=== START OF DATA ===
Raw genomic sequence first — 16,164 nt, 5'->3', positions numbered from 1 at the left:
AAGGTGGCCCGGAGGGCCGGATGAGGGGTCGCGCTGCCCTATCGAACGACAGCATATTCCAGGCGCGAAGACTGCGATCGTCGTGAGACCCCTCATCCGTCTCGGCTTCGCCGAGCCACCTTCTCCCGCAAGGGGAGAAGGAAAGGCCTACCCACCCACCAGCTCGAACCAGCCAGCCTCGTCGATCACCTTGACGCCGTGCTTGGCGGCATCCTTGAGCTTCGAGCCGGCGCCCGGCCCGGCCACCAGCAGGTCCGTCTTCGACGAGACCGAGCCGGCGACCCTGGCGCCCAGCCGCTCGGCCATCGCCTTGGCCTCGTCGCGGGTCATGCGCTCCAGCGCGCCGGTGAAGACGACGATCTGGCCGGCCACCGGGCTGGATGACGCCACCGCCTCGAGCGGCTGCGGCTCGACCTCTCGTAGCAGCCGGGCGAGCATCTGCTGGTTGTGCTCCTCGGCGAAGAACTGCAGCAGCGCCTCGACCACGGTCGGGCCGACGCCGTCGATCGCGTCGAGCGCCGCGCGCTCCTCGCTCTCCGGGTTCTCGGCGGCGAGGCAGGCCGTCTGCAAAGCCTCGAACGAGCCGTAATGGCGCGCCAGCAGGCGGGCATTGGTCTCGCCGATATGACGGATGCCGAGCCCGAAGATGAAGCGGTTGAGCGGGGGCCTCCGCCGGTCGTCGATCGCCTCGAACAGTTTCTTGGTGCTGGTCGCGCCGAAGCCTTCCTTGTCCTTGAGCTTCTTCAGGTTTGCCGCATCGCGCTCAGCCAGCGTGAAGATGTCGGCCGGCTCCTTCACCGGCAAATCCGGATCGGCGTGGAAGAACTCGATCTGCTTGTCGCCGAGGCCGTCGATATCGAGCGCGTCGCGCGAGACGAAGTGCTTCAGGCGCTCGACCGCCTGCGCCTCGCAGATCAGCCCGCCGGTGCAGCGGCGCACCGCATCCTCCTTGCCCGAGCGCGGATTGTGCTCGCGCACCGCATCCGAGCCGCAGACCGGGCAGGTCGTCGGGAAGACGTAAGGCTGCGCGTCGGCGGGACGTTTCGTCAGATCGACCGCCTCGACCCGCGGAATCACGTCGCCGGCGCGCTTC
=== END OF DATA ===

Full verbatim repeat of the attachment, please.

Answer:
Raw genomic sequence first — 16,164 nt, 5'->3', positions numbered from 1 at the left:
AAGGTGGCCCGGAGGGCCGGATGAGGGGTCGCGCTGCCCTATCGAACGACAGCATATTCCAGGCGCGAAGACTGCGATCGTCGTGAGACCCCTCATCCGTCTCGGCTTCGCCGAGCCACCTTCTCCCGCAAGGGGAGAAGGAAAGGCCTACCCACCCACCAGCTCGAACCAGCCAGCCTCGTCGATCACCTTGACGCCGTGCTTGGCGGCATCCTTGAGCTTCGAGCCGGCGCCCGGCCCGGCCACCAGCAGGTCCGTCTTCGACGAGACCGAGCCGGCGACCCTGGCGCCCAGCCGCTCGGCCATCGCCTTGGCCTCGTCGCGGGTCATGCGCTCCAGCGCGCCGGTGAAGACGACGATCTGGCCGGCCACCGGGCTGGATGACGCCACCGCCTCGAGCGGCTGCGGCTCGACCTCTCGTAGCAGCCGGGCGAGCATCTGCTGGTTGTGCTCCTCGGCGAAGAACTGCAGCAGCGCCTCGACCACGGTCGGGCCGACGCCGTCGATCGCGTCGAGCGCCGCGCGCTCCTCGCTCTCCGGGTTCTCGGCGGCGAGGCAGGCCGTCTGCAAAGCCTCGAACGAGCCGTAATGGCGCGCCAGCAGGCGGGCATTGGTCTCGCCGATATGACGGATGCCGAGCCCGAAGATGAAGCGGTTGAGCGGGGGCCTCCGCCGGTCGTCGATCGCCTCGAACAGTTTCTTGGTGCTGGTCGCGCCGAAGCCTTCCTTGTCCTTGAGCTTCTTCAGGTTTGCCGCATCGCGCTCAGCCAGCGTGAAGATGTCGGCCGGCTCCTTCACCGGCAAATCCGGATCGGCGTGGAAGAACTCGATCTGCTTGTCGCCGAGGCCGTCGATATCGAGCGCGTCGCGCGAGACGAAGTGCTTCAGGCGCTCGACCGCCTGCGCCTCGCAGATCAGCCCGCCGGTGCAGCGGCGCACCGCATCCTCCTTGCCCGAGCGCGGATTGTGCTCGCGCACCGCATCCGAGCCGCAGACCGGGCAGGTCGTCGGGAAGACGTAAGGCTGCGCGTCGGCGGGACGTTTCGTCAGATCGACCGCCTCGACCCGCGGAATCACGTCGCCGGCGCGCTTC